Immediately after that George Orwell started writing “Nineteen Eighty-Four” and the scientific community FALSELY changed:

    1. The internal composition of the Sun from
    _ a.) Mostly iron (Fe) in 1945 to
    _ b.) Mostly hydrogen (H) in 1946

    2. The definition of nuclear stability from
    _ a.) Lowest value of Aston’s nuclear packing fraction to
    _ b.) Highest value of Weizsacker’s nuclear binding energy per nucleon

    These changes hid the source of energy in atomic bombs and stars from the public:

    https://dl.dropboxusercontent.com/u/10640850/Solar_Energy2.pdf

    Nature’s REFUSAL to send the above manuscript for review illustrates the hypocricy of the 97% consensus “scientists.” Please share this link with others.

  6. Richard Keen says:

    Study: Climate Change may force mountain dwellers Downhill
    I’ve lived (and measured snow) at 8950 feet, nearly a mile higher and 12 miles SW of Tony, for 32 years. Mean annual snowfall here is 201 inches. The trend line (warmers always show trend lines) has snowfall increasing at 7 inches per decade, or two feet since 1984.
    At this rate, in a few decades I won’t be able to get out to buy groceries and beer, and will need to move lower down (to Boulder???) so I won’t starve and desiccate.
    More research is needed.
    BTW, 51 inches from the latest storm.

  7. Richard Keen says:

    Cool….
    I’ve always wanted a Bobcat, but then I think of the damage I’d do playing with it in the living room. So I’ve settled for a little 22-inch snow thrower.
    In any case, better living through fossil fuels, which the good Lord endowed our planet with so we wouldn’t throw our backs out digging by hand & shoulder.

    • Richard, you have it good. My wife won’t let me into the living room with the snow thrower, even when it’s miserable outside.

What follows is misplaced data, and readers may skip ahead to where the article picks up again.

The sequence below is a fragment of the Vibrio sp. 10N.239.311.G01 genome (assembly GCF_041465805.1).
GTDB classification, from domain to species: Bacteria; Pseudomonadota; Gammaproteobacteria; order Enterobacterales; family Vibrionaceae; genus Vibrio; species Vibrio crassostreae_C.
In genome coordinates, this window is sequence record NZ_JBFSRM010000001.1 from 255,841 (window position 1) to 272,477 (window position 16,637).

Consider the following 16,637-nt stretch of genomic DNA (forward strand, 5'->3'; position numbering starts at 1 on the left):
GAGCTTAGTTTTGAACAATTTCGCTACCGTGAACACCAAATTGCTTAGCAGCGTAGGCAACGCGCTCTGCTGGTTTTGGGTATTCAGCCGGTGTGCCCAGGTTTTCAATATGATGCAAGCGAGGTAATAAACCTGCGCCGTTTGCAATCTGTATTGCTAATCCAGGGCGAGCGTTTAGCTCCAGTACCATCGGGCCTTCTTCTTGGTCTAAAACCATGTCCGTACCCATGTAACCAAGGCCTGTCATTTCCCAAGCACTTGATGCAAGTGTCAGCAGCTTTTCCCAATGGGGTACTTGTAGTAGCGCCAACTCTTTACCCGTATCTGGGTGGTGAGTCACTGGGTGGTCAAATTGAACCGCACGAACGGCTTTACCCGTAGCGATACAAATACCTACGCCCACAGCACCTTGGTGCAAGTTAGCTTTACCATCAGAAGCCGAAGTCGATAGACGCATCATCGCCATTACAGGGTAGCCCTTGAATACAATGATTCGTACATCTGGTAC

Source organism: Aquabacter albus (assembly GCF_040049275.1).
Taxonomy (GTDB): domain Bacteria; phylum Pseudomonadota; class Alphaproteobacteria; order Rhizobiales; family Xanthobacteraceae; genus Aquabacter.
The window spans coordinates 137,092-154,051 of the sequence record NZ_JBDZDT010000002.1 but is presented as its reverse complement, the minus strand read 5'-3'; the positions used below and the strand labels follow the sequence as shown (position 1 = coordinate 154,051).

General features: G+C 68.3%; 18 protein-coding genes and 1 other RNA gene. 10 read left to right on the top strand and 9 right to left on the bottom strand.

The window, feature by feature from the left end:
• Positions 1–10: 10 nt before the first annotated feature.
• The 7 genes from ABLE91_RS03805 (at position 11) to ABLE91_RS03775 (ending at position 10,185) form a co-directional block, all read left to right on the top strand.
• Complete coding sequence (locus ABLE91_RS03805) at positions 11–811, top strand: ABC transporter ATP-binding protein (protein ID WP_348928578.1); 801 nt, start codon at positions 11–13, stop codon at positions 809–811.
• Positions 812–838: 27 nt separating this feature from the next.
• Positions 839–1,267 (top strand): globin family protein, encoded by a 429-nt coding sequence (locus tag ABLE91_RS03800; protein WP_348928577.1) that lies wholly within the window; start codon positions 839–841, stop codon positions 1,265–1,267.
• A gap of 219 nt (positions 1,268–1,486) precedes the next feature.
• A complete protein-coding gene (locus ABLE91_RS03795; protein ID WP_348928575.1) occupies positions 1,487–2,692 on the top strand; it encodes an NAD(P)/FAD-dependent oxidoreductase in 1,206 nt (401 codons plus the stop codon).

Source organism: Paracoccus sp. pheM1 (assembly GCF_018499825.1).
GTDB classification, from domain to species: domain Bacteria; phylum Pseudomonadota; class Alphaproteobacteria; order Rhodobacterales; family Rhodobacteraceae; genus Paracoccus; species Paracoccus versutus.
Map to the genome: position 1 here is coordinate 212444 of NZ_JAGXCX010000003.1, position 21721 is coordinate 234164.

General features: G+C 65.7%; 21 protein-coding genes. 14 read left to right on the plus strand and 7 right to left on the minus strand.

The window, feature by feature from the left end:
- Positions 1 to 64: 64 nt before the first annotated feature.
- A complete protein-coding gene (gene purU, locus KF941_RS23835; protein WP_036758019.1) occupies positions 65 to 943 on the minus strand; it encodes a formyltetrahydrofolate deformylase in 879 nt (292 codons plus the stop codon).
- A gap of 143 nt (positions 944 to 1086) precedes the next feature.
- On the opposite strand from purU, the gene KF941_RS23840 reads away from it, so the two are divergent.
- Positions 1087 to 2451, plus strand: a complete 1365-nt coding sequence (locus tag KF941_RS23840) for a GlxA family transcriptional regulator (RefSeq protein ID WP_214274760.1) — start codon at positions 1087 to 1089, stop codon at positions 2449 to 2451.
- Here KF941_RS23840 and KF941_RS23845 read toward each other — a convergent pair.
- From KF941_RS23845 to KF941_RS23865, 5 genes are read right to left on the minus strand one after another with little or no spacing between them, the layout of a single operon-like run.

And I reckon these guys were also kicked out of the house and sent to play outside:

      • Richard Keen says:

        Double cool….
        Reminds me of the bumper cars on the boardwalk in NJ when I was a kid.
        I don’t bring the snow blower into the living room anymore. It scared the cat and she would mess, and I’d have to clean it up.
        With the snow blower.
        How’s that for imagery?
        Fortunately, it’s also not true.

        • Sorry, Richard, I can’t read the last sentence or two. It got garbled. I will tell my wife that you clean up after the cat with a snow blower.

        • RAH says:

          Ha! You just reminded me of an incident that happened when I was at Flint Kassern in Bad Tolz. A guy on my team had a prized English Bull Dog. He actually had to spend three days with the breeder in Scotland before the guy would sell him the puppy.

          So a few years later the guy comes home from the field and drops his rucksack and LBE on the floor in the living room of his family quarters and heads for the shower. Sticking out of a pocket of his rucksack was one of these things:

          That dog somehow got a hold on the pull string activator and pulled it. The grenade simulator went off in his quarters. Now those things make a bang. Imagine the power of a few M-80s going off or even more Cherry bombs. It blew a hole in the rug and made a general mess. The Bull Dog was there shaking his head and then got pissed and went after his rucksack with a vengeance until he pulled him off.